Following on yesterday’s Part One post on classic bands not yet in the Rock & Roll Hall of Fame, the list is lengthy enough and includes a number of key artists from over the years.
In this second of two-parts, I’ve highlighted some of the contributions of the following groups:
Kraftwerk – I posted an overview of these German electronic music pioneers on June 26, 2012 following their triumphant stand at NY’s Museum of Modern Art. (http://timbrosnan.wordpress.com/?s=Kraftwerk). Their song “Radioactivity” is provided below and is well-worth a listen. The beat in the intro is from a Geiger counter. Get it? 8-)
Judas Priest - This Birmingham, UK band was formed in 1969. They were known for the more “operatic”range singing of lead singer Rob Halford and their use of twin lead guitars. They also seem to be credited with the introduction of S&M-type dress elements into heavy metal. Their hit “Breaking the Law” is added below.
Yes - When I was a teen every cover band needed to play “Roundabout”. It had just the right touch of classical and artsy elements with its distinctive intro to get these progressive rockers onto mainstream radio in 1971. They’re still going strong. I’ve added, what else, “Roundabout” below. It remains one of my favorite songs to this day
Roxy Music - I was never a huge fan of Roxy growing up but a lot of credit is owed to Bryan Ferry for some great songwriting over the decades. Formed in the UK in 1971, Roxy was an art group that clearly gave inspiration to groups like Talking Heads and Duran Duran. I’ve included their 1975 hit “Love is the Drug” from their album Siren below.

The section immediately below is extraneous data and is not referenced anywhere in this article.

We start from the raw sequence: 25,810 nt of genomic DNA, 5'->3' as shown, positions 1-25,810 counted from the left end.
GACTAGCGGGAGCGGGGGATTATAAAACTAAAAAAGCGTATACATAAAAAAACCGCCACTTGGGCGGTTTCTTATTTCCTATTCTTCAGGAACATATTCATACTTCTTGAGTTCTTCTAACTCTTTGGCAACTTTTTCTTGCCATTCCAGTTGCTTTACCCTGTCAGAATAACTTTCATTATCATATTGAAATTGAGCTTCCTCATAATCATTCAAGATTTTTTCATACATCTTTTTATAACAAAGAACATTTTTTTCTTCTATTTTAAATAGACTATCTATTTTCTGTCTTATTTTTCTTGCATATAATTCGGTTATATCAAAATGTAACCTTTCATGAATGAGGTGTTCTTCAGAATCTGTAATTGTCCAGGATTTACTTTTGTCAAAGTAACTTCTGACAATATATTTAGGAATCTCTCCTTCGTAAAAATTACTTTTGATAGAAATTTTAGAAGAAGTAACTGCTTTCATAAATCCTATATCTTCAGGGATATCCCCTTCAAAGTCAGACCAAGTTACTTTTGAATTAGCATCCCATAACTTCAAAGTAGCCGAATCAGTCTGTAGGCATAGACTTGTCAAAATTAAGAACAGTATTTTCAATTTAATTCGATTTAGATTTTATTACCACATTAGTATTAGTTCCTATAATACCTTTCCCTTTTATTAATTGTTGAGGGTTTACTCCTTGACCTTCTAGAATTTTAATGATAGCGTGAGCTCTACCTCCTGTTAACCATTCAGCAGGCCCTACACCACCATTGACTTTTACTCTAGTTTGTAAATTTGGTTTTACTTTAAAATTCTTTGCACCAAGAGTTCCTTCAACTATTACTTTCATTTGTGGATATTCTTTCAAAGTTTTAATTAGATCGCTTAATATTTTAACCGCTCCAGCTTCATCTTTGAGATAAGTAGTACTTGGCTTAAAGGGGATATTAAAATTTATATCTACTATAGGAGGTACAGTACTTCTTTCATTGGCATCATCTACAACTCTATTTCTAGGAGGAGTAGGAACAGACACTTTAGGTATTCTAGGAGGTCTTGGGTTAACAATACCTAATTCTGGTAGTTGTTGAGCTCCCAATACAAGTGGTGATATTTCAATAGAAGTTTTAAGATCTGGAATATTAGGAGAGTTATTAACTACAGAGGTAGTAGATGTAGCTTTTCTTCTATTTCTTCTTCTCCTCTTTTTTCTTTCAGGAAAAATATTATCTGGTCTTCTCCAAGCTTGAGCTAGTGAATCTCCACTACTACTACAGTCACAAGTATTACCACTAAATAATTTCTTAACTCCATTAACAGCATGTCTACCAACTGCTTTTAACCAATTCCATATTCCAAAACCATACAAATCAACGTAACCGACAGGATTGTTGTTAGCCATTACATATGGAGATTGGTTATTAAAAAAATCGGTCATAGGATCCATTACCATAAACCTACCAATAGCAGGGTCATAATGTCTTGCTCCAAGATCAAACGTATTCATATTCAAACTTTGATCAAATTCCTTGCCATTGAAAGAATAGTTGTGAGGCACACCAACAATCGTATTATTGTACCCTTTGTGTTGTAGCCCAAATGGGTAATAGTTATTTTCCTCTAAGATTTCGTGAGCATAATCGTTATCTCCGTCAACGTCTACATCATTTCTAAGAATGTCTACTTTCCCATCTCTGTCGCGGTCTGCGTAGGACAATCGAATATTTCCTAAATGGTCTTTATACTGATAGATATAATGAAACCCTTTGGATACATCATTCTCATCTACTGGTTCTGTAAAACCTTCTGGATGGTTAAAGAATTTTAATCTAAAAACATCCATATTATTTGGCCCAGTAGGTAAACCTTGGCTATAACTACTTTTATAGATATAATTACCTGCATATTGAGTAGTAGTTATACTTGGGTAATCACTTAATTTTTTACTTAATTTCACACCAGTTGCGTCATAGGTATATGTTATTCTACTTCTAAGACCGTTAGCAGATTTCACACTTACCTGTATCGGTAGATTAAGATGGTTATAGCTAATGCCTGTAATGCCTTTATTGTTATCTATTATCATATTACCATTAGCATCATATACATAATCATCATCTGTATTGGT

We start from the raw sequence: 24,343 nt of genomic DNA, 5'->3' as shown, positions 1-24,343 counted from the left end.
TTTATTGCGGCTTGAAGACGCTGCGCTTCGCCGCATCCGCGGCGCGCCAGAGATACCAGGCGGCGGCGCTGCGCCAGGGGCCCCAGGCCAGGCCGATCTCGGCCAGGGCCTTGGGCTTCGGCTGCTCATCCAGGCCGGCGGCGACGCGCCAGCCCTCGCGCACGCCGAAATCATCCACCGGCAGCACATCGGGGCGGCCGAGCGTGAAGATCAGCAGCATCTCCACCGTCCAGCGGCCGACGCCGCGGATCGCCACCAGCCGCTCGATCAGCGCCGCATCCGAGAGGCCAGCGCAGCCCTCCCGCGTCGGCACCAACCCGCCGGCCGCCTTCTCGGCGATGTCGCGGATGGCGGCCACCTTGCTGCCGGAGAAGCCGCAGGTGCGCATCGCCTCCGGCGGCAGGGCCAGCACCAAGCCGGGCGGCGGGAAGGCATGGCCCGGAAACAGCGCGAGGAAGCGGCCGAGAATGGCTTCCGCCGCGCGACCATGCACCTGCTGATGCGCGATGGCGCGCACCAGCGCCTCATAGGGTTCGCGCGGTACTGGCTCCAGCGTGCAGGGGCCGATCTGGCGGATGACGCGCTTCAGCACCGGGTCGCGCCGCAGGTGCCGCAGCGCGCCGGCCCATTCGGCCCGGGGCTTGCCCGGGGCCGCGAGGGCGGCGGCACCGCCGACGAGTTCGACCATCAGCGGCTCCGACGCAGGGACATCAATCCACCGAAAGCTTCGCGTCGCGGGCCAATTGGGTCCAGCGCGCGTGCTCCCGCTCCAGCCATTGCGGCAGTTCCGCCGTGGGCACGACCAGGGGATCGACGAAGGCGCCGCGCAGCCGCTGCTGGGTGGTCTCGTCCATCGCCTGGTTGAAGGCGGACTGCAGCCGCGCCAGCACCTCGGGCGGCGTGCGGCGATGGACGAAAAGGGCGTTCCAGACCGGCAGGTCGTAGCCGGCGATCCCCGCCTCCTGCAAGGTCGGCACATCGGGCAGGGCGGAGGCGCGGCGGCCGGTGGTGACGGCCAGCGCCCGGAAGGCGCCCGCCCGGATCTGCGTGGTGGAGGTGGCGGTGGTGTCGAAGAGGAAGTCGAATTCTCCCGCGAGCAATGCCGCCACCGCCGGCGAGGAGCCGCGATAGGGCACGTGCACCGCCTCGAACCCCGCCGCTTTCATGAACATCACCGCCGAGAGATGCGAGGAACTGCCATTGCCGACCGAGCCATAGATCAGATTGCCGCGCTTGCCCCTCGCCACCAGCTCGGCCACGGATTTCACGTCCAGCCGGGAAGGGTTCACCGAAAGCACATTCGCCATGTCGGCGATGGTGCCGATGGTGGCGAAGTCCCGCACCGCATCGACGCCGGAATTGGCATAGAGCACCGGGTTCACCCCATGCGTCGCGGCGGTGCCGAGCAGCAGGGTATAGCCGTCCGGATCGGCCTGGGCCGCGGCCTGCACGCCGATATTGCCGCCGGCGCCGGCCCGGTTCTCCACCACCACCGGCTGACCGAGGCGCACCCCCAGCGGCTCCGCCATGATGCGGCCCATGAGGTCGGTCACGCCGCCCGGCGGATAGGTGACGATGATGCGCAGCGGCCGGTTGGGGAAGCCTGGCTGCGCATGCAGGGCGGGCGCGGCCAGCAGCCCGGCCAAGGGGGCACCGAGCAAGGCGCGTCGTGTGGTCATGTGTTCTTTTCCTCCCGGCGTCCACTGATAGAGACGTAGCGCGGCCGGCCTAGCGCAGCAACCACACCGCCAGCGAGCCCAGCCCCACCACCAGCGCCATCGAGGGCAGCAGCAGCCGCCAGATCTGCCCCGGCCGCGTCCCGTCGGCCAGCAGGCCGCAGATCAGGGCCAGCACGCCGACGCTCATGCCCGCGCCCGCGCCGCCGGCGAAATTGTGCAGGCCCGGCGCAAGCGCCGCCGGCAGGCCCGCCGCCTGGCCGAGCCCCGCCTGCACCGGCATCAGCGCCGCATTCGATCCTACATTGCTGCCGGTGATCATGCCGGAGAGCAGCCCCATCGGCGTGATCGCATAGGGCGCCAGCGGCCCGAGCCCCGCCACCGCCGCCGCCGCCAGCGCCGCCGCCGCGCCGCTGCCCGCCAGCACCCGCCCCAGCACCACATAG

Chicago - I was really surprised to find this band not inducted into the Hall. After all, they dominated the airwaves back in the day and put out some great great music along the way. I think I was a little biased towards them as they seemed to be mostly a horn section and broke away from (my then) classic view of rock bands (drums, 2 guitars, and a bass). That bias was up-ended when you hear the guitar solo from “25 or 6 to 4” by the late Terry Kath. Just astounding. (Trivia Note: Guitarist Terry Kath died of a self-inflicted gunshot wound to the head at a party. Fooling around with what he thought was an unloaded gun, his last words were “Don’t worry, it’s not loaded.”. A true and very sad end.
The Moody Blues - My last entry on the “overlooked”. The Moody Blues combined fusion rock with classical music better than anyone before or after (I realize they’re still active in some form). Their 1967 release “Days of Future Passed” was their second release and shot them up the charts on the strength of “Nights in White Satin“. The band had been asked to record a rock version of Dvorak’s New World Symphony but instead went into a West London studio and recorded their own symphonic piece that charts out a full 24-hour day (in 41 minutes) in the writer’s life. The original 1967 video is included below.